Evictions often hide in plain sight—and so does one of the most effective responses. Studies uniformly confirm that represented tenants avoid evictions, and with it associated downstream effects, at appreciably higher rates than unrepresented tenants. Tenant representation is one of the most cost-effective anti-poverty interventions available in our housing system. Lawyers should support its expansion, even if and when it a non-lawyer serves as that intervenor in eviction court.

This paper argues that the legal profession should embrace and expand existing pathways for training eligible and interested individuals, regardless of whether they are licensed attorneys, to assist tenants facing eviction. While much attention has rightfully been paid to reforming existing laws to permit non-attorney participation, existing rules may, and in some jurisdictions do, already permit this approach to expanding access to justice.

However, permission does not equal promotion. That certain rules and regulations allow non-attorney involvement in eviction proceedings does not mean that, like the role of the justice court in displacing tenants, those rules are not hidden from the public. In order to best meet the needs of tenants facing eviction and homelessness, the legal profession needs to encourage the active participation of non-attorney advocates in eviction proceedings. The best efforts of the legal profession to invite pro bono attorney involvement to fill gaps in accessing the justice system simply have not been sufficient to meeting the needs of unrepresented individuals.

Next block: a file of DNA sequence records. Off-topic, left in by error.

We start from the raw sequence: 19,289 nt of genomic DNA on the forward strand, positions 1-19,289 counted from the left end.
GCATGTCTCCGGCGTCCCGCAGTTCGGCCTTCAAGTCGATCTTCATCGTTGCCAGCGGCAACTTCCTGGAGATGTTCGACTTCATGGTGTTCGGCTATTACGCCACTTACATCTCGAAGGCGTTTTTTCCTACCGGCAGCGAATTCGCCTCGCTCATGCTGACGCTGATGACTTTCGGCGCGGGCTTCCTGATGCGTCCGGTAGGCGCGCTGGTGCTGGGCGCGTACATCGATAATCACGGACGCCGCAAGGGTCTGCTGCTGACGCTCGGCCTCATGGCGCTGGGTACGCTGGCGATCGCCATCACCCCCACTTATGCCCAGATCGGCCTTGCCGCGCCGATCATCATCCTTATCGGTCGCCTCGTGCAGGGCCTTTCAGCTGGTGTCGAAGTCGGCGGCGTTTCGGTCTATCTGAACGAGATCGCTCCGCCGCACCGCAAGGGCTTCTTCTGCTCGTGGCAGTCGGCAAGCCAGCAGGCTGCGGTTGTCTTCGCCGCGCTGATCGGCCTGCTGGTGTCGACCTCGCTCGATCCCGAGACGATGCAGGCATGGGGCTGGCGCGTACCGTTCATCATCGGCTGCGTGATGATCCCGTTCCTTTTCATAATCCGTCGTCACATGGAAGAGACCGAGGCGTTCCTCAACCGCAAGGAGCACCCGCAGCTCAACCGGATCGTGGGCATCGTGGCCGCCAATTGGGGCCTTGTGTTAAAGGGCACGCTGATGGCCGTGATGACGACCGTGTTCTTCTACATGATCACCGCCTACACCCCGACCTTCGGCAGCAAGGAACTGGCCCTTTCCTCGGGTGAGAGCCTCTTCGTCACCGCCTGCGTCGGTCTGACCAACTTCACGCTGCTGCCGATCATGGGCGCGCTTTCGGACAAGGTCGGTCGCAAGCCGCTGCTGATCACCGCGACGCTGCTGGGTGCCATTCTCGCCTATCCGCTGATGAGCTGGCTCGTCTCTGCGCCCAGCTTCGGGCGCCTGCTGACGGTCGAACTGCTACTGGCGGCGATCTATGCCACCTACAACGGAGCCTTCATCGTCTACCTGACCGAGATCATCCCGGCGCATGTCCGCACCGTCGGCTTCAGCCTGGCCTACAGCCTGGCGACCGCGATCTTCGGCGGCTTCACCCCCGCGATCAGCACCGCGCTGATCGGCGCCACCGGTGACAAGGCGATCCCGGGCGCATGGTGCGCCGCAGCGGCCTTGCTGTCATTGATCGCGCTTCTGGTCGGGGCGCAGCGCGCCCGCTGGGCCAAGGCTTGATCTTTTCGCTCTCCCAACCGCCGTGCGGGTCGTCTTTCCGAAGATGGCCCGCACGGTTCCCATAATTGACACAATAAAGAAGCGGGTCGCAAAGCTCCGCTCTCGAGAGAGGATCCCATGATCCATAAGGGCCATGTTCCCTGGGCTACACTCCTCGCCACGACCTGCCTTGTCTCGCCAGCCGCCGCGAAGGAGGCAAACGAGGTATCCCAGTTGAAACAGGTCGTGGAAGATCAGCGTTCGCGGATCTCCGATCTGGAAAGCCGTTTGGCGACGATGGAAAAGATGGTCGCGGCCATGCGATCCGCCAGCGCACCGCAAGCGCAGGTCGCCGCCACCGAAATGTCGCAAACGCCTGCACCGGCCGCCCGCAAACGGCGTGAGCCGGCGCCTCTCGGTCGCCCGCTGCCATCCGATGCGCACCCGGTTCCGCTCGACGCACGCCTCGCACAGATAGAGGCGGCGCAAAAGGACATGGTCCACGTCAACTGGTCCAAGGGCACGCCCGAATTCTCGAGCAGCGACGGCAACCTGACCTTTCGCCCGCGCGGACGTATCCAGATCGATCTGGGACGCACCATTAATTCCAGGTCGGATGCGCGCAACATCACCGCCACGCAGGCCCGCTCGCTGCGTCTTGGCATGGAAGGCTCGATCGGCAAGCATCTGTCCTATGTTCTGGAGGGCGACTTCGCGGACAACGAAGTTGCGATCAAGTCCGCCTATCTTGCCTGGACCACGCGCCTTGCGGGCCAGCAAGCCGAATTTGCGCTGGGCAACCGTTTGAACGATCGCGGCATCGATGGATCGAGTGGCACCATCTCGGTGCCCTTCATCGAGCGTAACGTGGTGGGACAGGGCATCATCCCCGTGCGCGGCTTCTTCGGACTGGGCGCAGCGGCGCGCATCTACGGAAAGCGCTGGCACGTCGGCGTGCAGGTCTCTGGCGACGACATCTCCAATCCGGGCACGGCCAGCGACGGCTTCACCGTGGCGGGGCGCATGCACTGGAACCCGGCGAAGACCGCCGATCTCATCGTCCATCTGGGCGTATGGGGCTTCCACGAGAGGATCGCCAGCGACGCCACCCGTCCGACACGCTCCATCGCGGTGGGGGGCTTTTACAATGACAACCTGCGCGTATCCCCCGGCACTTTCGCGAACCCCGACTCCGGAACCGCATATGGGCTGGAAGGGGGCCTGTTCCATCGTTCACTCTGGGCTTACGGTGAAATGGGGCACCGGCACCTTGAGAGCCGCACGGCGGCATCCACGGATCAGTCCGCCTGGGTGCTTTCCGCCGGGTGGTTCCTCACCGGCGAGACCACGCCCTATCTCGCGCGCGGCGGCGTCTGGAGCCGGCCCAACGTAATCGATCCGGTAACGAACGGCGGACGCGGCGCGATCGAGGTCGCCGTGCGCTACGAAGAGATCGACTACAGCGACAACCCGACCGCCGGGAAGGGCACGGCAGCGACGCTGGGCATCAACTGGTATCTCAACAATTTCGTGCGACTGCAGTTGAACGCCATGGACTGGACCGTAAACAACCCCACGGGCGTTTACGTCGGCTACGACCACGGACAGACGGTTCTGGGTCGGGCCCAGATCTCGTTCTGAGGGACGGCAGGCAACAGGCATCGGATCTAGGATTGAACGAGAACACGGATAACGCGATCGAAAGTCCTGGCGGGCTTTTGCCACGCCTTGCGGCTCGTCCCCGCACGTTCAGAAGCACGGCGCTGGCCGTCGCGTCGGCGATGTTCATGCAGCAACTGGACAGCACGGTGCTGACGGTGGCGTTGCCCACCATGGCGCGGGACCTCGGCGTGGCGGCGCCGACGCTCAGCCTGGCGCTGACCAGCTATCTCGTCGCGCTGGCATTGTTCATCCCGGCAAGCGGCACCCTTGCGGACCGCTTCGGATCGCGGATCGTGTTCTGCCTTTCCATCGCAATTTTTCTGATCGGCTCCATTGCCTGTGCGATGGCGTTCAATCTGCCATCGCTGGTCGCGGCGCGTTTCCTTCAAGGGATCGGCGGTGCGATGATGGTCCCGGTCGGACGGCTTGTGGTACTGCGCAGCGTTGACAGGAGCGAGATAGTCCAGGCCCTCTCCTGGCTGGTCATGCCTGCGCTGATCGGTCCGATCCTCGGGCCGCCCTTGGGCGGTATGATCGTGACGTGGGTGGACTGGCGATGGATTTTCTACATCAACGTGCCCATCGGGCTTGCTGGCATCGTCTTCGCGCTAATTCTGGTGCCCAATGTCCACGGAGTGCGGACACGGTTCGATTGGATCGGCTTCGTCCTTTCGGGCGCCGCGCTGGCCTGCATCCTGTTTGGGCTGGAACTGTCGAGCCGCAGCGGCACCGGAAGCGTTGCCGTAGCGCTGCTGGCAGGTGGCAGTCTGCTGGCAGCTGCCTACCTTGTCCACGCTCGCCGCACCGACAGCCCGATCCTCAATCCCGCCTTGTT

The legal profession should look to innovative models emerging across the country for eviction defense—from Delaware to Alaska— as well as to longstanding practices in federal administrative agencies. Further, by adopting accessible accreditation practices used in certain state and federal proceedings, jurisdictions can assure a baseline level of competency among representatives, while also exercising oversight on its practitioners.

In so doing, courts can fulfill their duties to be truly open to the public, while the legal profession can empower tenants and tenant advocates in a manner that will have both procedural and substantive benefits. In so doing, the burgeoning access to justice and right to counsel movements can coalesce around a cost-effective, empowerment-oriented model: one that has the potential to move beyond a triage approach to addressing legal issues towards a more holistic approach to addressing housing justice writ large.